The question I want to pose in this essay involves the specific role that this amalgam of Asian influences and modernist ideas had in forming the distinctive language of progressive California design. A definitive answer or even a topographic list is not possible here; that would require a far more extensive study—a book, really. Instead, I want to suggest a few corridors of seeing and understanding in the form of three short case studies.
To an astonishing degree, Schindler remained loyal to the principles he had set forth in the Program of his early years. To walk through the most remarkable instances of Space Architecture—the Kings Road house, the Lovell Beach House, the cluster of houses above Silver Lake Reservoir, and the Kallis House, to name a few—is to feel the aptness of Alexander Koch’s summary of the then unknown architect’s ideas: “The concept of comfort is interpreted anew: it consists above all in the possibility of being able to freely control space, light, air and temperature within the enclosed area.”
From Cox’s perspective, Myrdal falls tragically short at the most crucial moments. Myrdal holds fast to abstractions and to a reformist program where he needed to identify material causes and the overarching requirement of a ruling political class to exploit the labor of the great majority of its population. In a sad but predictable irony, he gave the exploiting class pride of place as the best ally of the dominated caste.
What is The Pound Era about? “How our epoch was extricated from the fin de siècle.” A circle of writers and artists with Ezra Pound at its center: James Joyce, Wyndham Lewis, William Carlos Williams, T.S. Eliot. “They were born within a six-year span,” Kenner observes. How poems are made and how they work. How scholarship leads to new ways of seeing: Ernest Fenollosa’s ideogram, C.H. Douglas’s A+B theorem, Heinrich Schliemann’s excavations: “For Joyce’s was the archaeologist’s Homer.” The impact of World War I. The potential of vorticism, the tragedy of vorticism. Defending Pound.
While much has since been written about the relation of mental happenings to outward criteria, that work tends to follow the problem into various kinds of skepticism. Here I want to look at Murdoch’s differently attuned understanding of how inner experience is compatible with Ryle on the ghost and Wittgenstein on public criteria, as well as her occasional interlocutor Elizabeth Anscombe’s account of the relation of intention and action and, in a last section, Hugh Kenner’s elaboration of what T.S. Eliot called the “objective correlative”. In such examples the outer (observable) structure of concepts doesn’t so much block or occlude access to the inner, as invite us to consider what it would mean to think that experience, intention, emotion—to use the words of Murdoch, Anscombe, and Eliot respectively—have an outside structure.
I want to say that this tradition of implausible explanations helps us to see why poetry might be a powerful place to think about the problem of historical change: because poems seem like storehouses of precisely the kinds of action that are hard to see as already legible. They “elude foresight utterly,” and are “occulted from most present sight.” They are a site of action in which the third-person category of meaningful action is encountered where it always and everywhere undertaken: in a resolutely first person form.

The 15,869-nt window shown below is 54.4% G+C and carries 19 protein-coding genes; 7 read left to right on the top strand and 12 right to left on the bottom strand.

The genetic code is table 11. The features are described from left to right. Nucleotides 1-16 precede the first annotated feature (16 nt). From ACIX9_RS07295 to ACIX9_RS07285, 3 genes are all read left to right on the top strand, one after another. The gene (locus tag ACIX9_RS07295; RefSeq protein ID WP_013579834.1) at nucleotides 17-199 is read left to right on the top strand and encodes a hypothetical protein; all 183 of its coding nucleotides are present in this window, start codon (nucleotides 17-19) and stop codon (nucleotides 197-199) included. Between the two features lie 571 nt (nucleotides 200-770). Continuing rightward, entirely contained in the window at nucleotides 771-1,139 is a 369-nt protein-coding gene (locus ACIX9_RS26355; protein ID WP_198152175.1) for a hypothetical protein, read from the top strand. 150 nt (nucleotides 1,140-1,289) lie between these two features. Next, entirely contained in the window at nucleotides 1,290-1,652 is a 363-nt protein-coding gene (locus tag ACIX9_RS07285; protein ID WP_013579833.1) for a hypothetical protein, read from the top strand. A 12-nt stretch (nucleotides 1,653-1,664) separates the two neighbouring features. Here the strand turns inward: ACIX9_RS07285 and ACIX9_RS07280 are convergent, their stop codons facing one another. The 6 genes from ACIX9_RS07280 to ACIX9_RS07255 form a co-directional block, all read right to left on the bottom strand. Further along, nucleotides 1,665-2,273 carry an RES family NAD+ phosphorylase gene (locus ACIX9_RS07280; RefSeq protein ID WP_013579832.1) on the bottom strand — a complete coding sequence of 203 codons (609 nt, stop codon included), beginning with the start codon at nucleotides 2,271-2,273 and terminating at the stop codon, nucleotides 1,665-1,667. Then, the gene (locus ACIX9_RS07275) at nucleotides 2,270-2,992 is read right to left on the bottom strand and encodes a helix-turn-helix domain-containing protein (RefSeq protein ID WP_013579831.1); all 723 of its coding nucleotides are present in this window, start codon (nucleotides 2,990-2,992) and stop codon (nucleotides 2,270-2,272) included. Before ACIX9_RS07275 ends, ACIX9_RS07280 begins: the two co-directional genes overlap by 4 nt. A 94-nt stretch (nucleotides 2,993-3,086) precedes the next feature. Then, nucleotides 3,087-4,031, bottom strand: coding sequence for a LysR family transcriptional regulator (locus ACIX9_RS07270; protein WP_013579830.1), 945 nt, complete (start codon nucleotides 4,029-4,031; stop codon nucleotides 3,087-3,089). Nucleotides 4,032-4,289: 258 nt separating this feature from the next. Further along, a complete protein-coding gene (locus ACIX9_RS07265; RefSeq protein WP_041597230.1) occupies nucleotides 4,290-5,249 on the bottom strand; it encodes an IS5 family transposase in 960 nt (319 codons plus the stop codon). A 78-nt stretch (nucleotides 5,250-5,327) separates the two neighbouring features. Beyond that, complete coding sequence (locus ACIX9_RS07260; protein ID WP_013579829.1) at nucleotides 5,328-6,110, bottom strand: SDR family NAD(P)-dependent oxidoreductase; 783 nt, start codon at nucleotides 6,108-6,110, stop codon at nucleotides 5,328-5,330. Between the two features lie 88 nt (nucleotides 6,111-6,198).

This is what Kenner calls the Gulliver game, embodied in its purest form in the Turing game, which identifies what it is to be human with the ability to produce the Goodmanian letters and spaces that would look just like the letters and spaces a human would produce, thereby making the computer indistinguishable from the human. The computer (and here he anticipates John Searle’s Chinese Room argument, which makes sense since Goodman’s idea of a text is a syntax independent of any semantics) is the most advanced player in the you’re not allowed to understand what you’re talking about game.
On the one hand, the eruption of materiality into the representational artwork so vividly illustrated by the Hartpence story will put modernism into motion—it will be “the exact place … modern art began.” On the other, the totalization of this materiality will threaten, as we’re beginning to see, to spell modernism’s end.
So if it is the case that, as Anscombe says, “I do what happens,” then Kenner’s project is to explore a mode of artistic production that hinges precisely on the point where what happens purposefully occludes what someone is doing. Kenner describes the “principal component” of Eliot’s dramatic method as “his unemphatic use of a structure of incidents in which one is not really expected to believe.” In other words, he builds a counterfeit world for his characters. When we come to categorically not believe what is happening, we begin to think about what they might be doing, “thus throwing attention on to the invisible drama of volition and vocation. The plot provides, almost playfully, external and stageable points of reference for this essentially interior drama.”
Even for a reader who cares not a whit about Emily Hale the historical person, the letters, in pointing out sources and underscoring potential autobiographical readings, further point to the fictional nature of Eliotic impersonality. It is both a fiction in being impossible (i.e., a poet can’t write something and truly divorce the writing from the life) but it’s also a fiction-making process, because it mirrors the creation of narrative fiction, where an author imagines works not confined by real events. Kenner’s “invisible” poet is a product and author of fiction.